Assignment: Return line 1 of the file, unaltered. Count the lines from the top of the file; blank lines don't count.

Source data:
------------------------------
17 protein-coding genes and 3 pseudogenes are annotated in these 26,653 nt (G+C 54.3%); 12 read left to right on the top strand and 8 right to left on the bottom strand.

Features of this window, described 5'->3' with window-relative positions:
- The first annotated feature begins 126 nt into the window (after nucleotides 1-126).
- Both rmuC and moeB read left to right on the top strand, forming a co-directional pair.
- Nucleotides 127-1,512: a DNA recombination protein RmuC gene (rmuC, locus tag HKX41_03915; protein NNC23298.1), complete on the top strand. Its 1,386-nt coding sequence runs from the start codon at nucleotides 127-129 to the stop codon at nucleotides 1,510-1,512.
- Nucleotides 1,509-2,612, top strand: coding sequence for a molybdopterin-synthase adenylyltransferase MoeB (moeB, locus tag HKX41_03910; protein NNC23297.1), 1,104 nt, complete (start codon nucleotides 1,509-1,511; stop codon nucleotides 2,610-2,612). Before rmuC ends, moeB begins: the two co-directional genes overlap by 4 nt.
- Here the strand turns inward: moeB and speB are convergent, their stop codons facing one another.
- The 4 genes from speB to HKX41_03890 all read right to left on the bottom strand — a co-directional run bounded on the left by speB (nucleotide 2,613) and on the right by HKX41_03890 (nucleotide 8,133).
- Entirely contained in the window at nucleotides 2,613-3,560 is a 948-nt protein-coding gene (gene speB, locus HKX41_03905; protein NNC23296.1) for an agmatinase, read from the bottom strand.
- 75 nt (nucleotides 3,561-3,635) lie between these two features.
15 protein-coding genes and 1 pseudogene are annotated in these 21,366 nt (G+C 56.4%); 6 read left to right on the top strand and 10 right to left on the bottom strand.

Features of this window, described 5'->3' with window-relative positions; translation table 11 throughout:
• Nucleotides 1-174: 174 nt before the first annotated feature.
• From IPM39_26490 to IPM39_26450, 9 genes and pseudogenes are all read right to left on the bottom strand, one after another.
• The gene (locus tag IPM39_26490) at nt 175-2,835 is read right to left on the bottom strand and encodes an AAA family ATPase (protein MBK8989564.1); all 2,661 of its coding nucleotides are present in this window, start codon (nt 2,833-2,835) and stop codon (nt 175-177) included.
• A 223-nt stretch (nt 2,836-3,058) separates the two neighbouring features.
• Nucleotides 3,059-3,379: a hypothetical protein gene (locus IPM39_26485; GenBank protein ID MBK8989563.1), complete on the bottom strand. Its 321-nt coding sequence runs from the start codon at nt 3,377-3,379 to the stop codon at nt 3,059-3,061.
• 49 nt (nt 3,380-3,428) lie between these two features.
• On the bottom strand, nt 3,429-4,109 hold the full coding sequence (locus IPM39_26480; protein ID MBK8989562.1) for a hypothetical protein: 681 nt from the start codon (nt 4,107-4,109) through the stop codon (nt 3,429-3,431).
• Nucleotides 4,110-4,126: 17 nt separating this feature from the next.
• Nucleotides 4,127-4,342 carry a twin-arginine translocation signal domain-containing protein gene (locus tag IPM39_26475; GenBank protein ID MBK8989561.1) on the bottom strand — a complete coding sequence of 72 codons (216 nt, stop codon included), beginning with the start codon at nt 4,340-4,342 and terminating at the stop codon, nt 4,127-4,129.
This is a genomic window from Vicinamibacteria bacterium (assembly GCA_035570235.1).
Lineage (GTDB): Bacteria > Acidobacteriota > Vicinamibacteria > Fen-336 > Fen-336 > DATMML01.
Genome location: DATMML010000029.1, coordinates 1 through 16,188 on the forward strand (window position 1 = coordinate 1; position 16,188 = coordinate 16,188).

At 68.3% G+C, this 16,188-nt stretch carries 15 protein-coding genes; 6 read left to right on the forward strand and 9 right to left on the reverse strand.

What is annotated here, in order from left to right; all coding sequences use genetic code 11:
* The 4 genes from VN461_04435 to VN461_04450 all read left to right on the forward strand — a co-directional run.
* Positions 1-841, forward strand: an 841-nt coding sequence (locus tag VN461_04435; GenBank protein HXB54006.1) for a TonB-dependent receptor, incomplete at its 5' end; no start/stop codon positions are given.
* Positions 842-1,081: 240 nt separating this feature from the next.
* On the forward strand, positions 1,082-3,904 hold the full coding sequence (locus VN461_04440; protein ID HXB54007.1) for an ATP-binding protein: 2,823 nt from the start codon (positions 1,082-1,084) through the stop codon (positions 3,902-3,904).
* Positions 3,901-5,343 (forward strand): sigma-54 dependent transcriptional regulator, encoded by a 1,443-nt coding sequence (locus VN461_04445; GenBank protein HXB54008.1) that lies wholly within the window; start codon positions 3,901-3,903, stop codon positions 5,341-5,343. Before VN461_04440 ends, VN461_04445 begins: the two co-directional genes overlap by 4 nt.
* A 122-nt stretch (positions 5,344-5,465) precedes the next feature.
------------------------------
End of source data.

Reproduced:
17 protein-coding genes and 3 pseudogenes are annotated in these 26,653 nt (G+C 54.3%); 12 read left to right on the top strand and 8 right to left on the bottom strand.